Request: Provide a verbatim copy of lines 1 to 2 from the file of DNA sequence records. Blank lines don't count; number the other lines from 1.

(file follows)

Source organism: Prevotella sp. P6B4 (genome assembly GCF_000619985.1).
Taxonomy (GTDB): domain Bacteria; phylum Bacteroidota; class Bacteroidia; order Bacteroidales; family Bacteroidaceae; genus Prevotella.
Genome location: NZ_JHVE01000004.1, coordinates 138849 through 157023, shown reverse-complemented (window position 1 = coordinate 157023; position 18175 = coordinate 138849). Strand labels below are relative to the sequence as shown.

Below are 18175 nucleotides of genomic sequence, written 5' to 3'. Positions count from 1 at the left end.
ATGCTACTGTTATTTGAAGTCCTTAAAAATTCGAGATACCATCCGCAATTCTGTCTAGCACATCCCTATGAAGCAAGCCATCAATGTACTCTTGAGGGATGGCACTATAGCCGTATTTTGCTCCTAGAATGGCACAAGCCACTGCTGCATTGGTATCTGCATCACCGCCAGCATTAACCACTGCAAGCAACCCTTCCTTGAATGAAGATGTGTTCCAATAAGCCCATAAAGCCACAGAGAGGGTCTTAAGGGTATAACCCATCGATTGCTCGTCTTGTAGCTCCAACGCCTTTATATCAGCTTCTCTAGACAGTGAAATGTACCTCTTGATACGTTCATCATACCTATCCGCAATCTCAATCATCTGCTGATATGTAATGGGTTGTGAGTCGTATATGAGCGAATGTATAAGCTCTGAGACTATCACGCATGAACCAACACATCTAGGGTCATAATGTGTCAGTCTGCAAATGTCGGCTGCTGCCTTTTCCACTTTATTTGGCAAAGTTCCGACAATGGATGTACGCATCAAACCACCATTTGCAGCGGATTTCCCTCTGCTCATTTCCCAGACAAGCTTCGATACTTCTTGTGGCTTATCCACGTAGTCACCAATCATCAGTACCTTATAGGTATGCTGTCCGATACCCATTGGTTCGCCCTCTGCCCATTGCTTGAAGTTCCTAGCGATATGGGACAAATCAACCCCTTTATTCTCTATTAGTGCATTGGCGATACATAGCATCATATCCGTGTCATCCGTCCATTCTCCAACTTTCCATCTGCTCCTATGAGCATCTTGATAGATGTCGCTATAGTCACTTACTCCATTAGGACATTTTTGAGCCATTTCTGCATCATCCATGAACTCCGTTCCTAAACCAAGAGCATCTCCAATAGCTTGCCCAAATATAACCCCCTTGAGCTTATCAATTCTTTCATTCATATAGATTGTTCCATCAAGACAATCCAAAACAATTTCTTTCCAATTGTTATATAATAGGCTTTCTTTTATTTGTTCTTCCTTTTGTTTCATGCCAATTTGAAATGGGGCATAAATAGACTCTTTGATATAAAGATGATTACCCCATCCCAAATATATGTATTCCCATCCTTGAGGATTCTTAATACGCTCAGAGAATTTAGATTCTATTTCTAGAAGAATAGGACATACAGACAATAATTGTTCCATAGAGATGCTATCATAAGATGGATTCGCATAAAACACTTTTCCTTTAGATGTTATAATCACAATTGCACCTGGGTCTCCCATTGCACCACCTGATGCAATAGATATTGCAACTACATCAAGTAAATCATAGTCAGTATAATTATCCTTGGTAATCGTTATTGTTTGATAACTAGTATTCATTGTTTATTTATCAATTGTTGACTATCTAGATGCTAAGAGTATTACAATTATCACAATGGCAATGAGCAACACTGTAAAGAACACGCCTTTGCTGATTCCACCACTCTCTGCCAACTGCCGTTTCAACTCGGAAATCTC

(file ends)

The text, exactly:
Source organism: Prevotella sp. P6B4 (genome assembly GCF_000619985.1).
Taxonomy (GTDB): domain Bacteria; phylum Bacteroidota; class Bacteroidia; order Bacteroidales; family Bacteroidaceae; genus Prevotella.